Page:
Asian Americans grieve, organize in wake of Atlanta attacks

Asian Americans were already worn down by a year of pandemic-fueled racist attacks when a white gunman was charged with killing eight people, most of them Asian women, at three Atlanta-area massage businesses.

Hundreds of Asian Americans and Pacific Islanders turned to social media to air their anger, sadness, fear and hopelessness. The hashtag #StopAsianHate was a top trending topic on Twitter hours after the shootings Tuesday evening.

“I think the reason why people are feeling so hopeless is because Asian Americans have been ringing the bell on this issue for so long. ... We’ve been raising the red flag,” said Aisha Yaqoob Mahmood, executive director of the Atlanta-based Asian American Advocacy Fund, which does political and advocacy work across Georgia.

Many also were outraged that the suspect, 21-year-old Robert Aaron Long, was not immediately charged with hate crimes. Authorities said Long told them the attack was not racially motivated and claimed that he targeted the spas because of a sex addiction. Six of the seven slain women were of Asian descent.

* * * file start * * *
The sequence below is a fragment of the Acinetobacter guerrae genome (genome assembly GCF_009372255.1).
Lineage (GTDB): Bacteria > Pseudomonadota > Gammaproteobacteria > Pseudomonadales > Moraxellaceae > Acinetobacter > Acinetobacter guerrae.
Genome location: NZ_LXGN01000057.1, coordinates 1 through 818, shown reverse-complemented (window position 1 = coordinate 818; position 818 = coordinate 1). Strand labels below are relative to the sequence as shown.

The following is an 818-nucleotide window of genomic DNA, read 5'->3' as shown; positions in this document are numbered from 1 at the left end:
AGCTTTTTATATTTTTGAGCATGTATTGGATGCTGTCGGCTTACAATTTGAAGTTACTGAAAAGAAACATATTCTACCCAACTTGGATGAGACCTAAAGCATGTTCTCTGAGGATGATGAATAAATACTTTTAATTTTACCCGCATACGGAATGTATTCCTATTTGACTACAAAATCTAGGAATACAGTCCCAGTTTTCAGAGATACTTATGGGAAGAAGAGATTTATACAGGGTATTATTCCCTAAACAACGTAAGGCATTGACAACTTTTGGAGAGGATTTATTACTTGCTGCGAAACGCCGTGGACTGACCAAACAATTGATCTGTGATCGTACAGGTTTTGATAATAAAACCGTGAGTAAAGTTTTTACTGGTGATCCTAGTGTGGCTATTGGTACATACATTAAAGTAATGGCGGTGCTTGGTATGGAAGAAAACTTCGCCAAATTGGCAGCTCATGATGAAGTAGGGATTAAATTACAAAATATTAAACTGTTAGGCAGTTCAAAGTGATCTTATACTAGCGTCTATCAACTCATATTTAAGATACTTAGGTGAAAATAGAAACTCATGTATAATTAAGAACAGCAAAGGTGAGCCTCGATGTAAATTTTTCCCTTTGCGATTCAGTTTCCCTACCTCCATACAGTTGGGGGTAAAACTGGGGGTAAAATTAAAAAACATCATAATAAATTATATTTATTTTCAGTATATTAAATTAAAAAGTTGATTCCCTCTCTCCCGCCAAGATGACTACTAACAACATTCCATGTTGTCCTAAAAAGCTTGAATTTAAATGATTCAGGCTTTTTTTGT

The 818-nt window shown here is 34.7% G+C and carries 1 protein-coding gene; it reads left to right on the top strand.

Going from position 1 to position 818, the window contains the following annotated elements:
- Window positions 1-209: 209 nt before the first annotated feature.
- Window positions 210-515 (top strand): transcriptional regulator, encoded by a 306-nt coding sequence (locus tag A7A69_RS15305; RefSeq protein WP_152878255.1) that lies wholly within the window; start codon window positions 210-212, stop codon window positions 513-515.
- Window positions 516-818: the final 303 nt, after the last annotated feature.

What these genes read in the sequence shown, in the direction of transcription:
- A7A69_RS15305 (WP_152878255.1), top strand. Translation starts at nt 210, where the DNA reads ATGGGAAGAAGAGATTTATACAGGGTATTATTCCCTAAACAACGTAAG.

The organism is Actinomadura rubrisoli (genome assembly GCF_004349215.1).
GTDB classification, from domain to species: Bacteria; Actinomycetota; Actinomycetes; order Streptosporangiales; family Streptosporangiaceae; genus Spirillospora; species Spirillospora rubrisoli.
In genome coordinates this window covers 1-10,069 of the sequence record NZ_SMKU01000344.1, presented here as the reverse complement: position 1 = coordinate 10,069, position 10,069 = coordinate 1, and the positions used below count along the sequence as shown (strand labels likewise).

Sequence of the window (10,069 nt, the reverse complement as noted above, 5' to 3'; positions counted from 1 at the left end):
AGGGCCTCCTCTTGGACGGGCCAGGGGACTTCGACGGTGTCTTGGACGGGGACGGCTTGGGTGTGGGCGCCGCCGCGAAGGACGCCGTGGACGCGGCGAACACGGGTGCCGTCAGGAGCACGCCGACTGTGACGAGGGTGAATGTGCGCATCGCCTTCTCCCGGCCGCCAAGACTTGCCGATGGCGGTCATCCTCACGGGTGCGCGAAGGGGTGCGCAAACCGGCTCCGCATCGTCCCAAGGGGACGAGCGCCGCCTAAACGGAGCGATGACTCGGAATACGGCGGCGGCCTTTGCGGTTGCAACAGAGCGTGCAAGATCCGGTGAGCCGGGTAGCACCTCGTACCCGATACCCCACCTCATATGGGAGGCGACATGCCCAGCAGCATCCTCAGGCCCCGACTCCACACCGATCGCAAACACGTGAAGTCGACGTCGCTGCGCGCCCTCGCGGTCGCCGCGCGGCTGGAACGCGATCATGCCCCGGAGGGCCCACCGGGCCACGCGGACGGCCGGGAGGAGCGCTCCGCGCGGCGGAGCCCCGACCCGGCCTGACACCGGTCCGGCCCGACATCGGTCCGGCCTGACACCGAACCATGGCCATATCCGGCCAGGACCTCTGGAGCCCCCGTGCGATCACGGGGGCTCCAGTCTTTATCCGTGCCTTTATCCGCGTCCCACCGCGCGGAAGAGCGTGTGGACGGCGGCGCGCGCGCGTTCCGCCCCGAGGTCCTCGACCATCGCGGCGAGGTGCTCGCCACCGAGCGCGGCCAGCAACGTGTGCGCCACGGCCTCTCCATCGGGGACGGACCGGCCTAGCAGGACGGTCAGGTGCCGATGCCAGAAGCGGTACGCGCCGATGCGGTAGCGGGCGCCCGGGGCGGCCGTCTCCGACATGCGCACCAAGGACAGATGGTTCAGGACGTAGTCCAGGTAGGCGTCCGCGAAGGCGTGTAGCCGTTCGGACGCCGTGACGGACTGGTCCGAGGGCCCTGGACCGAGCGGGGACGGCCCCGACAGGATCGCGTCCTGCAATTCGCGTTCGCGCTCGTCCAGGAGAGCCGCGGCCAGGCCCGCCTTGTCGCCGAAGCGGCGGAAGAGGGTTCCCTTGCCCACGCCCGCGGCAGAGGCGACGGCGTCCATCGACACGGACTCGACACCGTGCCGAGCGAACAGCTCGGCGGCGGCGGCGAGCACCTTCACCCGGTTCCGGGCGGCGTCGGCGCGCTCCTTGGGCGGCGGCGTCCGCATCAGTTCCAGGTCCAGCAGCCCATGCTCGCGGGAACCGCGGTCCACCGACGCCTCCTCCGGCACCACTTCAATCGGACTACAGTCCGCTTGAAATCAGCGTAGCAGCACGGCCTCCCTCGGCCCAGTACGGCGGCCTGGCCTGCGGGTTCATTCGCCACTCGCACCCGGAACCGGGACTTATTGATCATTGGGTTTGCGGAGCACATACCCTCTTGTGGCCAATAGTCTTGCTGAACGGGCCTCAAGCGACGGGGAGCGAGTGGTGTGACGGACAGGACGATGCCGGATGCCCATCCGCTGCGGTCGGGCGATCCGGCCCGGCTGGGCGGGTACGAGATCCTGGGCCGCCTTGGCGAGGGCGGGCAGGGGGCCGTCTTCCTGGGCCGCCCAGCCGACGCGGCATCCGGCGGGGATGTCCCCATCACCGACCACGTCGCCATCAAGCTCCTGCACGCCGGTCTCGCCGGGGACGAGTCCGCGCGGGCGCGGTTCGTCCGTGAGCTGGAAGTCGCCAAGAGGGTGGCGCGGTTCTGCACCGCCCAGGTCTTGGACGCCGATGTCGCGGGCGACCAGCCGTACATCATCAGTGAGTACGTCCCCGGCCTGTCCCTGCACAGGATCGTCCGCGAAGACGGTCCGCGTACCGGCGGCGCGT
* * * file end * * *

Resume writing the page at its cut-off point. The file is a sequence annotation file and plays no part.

Law enforcement needs “some training understanding what a hate crime is," said Margaret Huang, president and CEO of the Southern Poverty Law Center, which tracks hate groups. "This man identified targets owned by Asians.”

The gunman “was very clearly going after a targeted group of people,” Huang said.

Being Asian American herself, Huang said the shootings felt personal. She is worried that not classifying the attack as a hate crime will “absolutely discourage others from coming forward and seeking help.”

She also cringed at the comments of a sheriff's captain who said of the gunman: “It was a really bad day for him.”